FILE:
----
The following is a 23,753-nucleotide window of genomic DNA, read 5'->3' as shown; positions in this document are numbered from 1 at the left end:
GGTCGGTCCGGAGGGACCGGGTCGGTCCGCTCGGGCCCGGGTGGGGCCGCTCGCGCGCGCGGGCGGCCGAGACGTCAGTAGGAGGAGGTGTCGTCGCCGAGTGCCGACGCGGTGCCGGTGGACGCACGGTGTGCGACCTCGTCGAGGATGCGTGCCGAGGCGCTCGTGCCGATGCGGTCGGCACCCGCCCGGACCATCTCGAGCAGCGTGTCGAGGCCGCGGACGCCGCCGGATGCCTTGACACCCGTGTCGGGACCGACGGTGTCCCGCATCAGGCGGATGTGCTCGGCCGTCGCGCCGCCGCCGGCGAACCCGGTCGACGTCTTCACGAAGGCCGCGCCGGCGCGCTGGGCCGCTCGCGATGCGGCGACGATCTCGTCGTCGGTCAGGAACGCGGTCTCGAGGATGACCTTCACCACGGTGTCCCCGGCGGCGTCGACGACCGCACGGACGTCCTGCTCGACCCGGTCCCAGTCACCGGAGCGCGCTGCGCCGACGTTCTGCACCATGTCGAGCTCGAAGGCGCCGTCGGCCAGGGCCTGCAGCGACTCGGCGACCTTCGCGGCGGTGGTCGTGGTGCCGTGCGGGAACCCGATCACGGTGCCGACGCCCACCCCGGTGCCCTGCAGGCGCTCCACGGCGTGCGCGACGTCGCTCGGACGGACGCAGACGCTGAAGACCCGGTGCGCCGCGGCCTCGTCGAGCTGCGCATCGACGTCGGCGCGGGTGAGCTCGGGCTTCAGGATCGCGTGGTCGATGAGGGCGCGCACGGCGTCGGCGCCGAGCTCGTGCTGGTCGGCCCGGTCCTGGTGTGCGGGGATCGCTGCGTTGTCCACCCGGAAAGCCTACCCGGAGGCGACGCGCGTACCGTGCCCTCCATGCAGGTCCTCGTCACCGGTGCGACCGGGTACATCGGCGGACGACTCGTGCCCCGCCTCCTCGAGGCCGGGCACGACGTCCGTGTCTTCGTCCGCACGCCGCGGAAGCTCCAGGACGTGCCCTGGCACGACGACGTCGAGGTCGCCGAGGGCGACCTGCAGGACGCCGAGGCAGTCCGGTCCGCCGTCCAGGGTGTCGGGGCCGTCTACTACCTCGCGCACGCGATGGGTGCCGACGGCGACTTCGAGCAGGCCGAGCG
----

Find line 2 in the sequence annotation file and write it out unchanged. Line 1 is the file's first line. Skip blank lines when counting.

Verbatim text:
GGTCGGTCCGGAGGGACCGGGTCGGTCCGCTCGGGCCCGGGTGGGGCCGCTCGCGCGCGCGGGCGGCCGAGACGTCAGTAGGAGGAGGTGTCGTCGCCGAGTGCCGACGCGGTGCCGGTGGACGCACGGTGTGCGACCTCGTCGAGGATGCGTGCCGAGGCGCTCGTGCCGATGCGGTCGGCACCCGCCCGGACCATCTCGAGCAGCGTGTCGAGGCCGCGGACGCCGCCGGATGCCTTGACACCCGTGTCGGGACCGACGGTGTCCCGCATCAGGCGGATGTGCTCGGCCGTCGCGCCGCCGCCGGCGAACCCGGTCGACGTCTTCACGAAGGCCGCGCCGGCGCGCTGGGCCGCTCGCGATGCGGCGACGATCTCGTCGTCGGTCAGGAACGCGGTCTCGAGGATGACCTTCACCACGGTGTCCCCGGCGGCGTCGACGACCGCACGGACGTCCTGCTCGACCCGGTCCCAGTCACCGGAGCGCGCTGCGCCGACGTTCTGCACCATGTCGAGCTCGAAGGCGCCGTCGGCCAGGGCCTGCAGCGACTCGGCGACCTTCGCGGCGGTGGTCGTGGTGCCGTGCGGGAACCCGATCACGGTGCCGACGCCCACCCCGGTGCCCTGCAGGCGCTCCACGGCGTGCGCGACGTCGCTCGGACGGACGCAGACGCTGAAGACCCGGTGCGCCGCGGCCTCGTCGAGCTGCGCATCGACGTCGGCGCGGGTGAGCTCGGGCTTCAGGATCGCGTGGTCGATGAGGGCGCGCACGGCGTCGGCGCCGAGCTCGTGCTGGTCGGCCCGGTCCTGGTGTGCGGGGATCGCTGCGTTGTCCACCCGGAAAGCCTACCCGGAGGCGACGCGCGTACCGTGCCCTCCATGCAGGTCCTCGTCACCGGTGCGACCGGGTACATCGGCGGACGACTCGTGCCCCGCCTCCTCGAGGCCGGGCACGACGTCCGTGTCTTCGTCCGCACGCCGCGGAAGCTCCAGGACGTGCCCTGGCACGACGACGTCGAGGTCGCCGAGGGCGACCTGCAGGACGCCGAGGCAGTCCGGTCCGCCGTCCAGGGTGTCGGGGCCGTCTACTACCTCGCGCACGCGATGGGTGCCGACGGCGACTTCGAGCAGGCCGAGCG